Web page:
When teachers make lessons interesting and memorable, children become more engaged and eager to learn. Resourceful and inventive teachers are unforgettable—and, often, so are their lessons.4
The most engaging teachers also understand the disparate learning styles of their students and strive to reach each one. Great teachers are attentive and aware of the unique needs and abilities of the children in their class, and they work to meet those needs in an inspiring way.5
In the short term, students often enjoy easy teachers with low expectations. But over time, many recall and reminisce about tougher teachers that held high expectations and pushed them to be better students. Great teachers don’t give up on students with low grades or short attention spans. They also don’t ignore or bore high achievers. They have high expectations, are highly motivating, and believe in all of their students.2
Beyond high expectations, good teachers challenge their students. Students tend to enjoy challenges, as long as they’re presented in a kind spirit.6 One method of motivation is asking thoughtful questions. Instead of focusing solely on facts, teachers can ask “why” questions to get students thinking about sequencing and making predictions about the world.2 When teachers challenge their students, they push them to work harder, become better, and achieve more than they could imagine.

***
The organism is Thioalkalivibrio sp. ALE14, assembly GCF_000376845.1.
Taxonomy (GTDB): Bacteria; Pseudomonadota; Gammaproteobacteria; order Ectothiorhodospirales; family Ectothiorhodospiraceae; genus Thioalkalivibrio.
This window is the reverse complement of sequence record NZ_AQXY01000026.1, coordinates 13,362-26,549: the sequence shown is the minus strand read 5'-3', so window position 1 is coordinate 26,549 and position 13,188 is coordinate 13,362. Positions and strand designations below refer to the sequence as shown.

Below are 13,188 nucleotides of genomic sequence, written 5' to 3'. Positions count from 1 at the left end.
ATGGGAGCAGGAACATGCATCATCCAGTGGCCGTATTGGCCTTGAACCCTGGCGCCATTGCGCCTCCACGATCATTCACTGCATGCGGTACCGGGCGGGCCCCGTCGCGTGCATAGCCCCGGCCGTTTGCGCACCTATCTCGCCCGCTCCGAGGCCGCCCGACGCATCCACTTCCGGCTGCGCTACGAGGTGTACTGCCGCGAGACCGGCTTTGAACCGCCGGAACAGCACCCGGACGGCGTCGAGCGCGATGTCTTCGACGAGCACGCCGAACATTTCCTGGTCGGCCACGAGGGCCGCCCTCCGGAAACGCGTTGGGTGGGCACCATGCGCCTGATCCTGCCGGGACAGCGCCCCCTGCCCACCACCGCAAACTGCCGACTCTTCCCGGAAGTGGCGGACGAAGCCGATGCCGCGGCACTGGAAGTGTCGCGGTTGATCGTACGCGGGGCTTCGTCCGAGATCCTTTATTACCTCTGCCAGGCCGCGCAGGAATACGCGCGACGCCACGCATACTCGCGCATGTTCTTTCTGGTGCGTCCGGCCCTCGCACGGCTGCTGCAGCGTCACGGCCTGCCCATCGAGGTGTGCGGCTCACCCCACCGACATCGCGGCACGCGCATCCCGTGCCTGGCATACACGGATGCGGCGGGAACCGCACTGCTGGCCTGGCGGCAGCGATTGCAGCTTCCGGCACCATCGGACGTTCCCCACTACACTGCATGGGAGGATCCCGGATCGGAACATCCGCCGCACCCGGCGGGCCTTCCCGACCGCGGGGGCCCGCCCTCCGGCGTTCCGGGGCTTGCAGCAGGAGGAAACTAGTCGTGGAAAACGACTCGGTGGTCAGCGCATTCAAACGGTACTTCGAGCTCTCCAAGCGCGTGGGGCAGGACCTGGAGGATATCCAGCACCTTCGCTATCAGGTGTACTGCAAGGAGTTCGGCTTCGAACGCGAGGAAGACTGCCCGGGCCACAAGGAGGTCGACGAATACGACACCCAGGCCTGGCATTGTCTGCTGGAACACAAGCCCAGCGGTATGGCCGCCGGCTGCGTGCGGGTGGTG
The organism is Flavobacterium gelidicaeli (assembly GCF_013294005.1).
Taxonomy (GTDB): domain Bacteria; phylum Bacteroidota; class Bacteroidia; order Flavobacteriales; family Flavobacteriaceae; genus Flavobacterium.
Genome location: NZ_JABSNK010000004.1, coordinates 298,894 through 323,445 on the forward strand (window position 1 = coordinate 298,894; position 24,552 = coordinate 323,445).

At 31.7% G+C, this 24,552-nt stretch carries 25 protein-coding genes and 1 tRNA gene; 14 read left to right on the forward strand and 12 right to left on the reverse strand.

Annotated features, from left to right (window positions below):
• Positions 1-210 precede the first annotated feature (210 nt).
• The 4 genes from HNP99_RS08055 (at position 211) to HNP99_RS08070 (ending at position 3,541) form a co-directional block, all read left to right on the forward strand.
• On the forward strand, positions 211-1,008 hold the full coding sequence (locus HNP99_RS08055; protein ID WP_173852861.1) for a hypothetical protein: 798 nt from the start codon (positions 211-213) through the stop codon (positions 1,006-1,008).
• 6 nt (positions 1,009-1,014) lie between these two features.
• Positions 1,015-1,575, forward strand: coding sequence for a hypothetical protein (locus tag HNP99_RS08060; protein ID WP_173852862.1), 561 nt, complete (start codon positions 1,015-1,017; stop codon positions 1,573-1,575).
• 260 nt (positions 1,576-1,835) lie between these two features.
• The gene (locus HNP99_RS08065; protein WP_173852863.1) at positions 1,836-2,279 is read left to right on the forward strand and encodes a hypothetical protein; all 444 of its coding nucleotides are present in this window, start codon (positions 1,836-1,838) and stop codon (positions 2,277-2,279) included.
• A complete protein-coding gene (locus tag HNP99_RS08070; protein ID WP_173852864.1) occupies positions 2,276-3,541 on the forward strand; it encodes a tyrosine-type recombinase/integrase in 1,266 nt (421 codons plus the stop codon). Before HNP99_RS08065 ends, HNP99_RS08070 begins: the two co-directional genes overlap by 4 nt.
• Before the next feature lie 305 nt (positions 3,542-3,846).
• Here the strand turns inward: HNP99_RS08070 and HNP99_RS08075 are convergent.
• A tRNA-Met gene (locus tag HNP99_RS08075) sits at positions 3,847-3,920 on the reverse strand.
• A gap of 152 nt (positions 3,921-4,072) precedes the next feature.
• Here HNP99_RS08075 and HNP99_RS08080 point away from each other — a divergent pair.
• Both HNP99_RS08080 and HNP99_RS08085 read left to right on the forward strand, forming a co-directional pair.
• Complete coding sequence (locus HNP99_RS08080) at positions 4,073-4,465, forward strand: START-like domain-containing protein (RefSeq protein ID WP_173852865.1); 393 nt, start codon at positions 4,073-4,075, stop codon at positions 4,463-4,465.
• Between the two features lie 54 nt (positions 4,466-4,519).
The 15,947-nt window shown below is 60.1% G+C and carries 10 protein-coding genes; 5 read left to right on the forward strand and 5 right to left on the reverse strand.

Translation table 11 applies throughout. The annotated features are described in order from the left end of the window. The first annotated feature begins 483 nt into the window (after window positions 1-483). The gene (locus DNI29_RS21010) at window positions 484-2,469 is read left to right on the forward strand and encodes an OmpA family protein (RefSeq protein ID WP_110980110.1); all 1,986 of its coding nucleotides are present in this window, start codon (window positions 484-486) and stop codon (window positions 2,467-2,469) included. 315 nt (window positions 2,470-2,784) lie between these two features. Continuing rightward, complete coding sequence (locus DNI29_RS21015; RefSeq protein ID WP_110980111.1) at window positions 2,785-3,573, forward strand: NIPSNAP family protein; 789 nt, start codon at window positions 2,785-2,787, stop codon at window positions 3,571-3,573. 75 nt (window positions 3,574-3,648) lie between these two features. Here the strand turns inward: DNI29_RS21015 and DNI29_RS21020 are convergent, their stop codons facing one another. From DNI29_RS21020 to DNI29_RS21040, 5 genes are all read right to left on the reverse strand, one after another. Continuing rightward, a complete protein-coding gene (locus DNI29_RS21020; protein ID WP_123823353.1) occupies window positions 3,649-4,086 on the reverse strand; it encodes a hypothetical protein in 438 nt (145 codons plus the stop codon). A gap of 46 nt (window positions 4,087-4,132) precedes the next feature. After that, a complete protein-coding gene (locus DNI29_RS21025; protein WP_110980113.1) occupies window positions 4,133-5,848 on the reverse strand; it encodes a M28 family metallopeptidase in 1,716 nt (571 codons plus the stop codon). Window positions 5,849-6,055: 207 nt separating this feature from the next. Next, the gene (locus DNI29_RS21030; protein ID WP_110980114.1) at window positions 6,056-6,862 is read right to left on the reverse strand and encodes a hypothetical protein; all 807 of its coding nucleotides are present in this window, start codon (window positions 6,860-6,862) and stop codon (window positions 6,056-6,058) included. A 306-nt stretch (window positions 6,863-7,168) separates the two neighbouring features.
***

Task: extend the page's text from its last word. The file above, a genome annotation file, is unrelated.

Teach lifelong lessons
One of the biggest privileges of being a teacher is helping students to not only learn academic subjects, but to become better people. This character education is a responsibility that teachers share with parents, caregivers, families, schools, and community organizations. By listening to students, letting them know they’re valuable, and giving them a supportive and nurturing classroom environment, teachers go a long way in imparting important lessons about teamwork, open-mindedness, and working through feelings and emotions to future generations.7
Communicate well, and with varied audiences
Great teachers are also excellent communicators. They communicate effectively with all sorts of audiences: students, parents, school administrators, and co-workers. Good teachers have strong relationships with their students by being warm, available, and kind. They reach out to parents often, with both updates and concerns. They also work with administrators and other teachers to improve their own teaching as well as the schools at which they teach. They’re active participants with all stakeholders, and work earnestly with all groups.2
Outstanding teachers excel in so many areas. They work as educators first and foremost, but also as trusted friends, motivational speakers, classroom executives, subject matter experts, cheerleaders, and entertainers. With the heavy yet rewarding responsibility of educating the next generation, they encourage and inspire innumerable students as they become learned and established adults.
If a career as a certified teacher appeals to you, Walden University, an accredited university with online teaching degree programs, offers a BS in Elementary Education (Teacher Licensure) online. Its online bachelor’s program prepares students for teacher licensure en route to fulfilling careers in elementary education.
Walden University is an accredited institution offering a BS in Elementary Education (Teacher Licensure) degree program online. Expand your career options and earn your degree in a convenient, flexible format that fits your busy life.
Walden University is accredited by The Higher Learning Commission, www.hlcommission.org.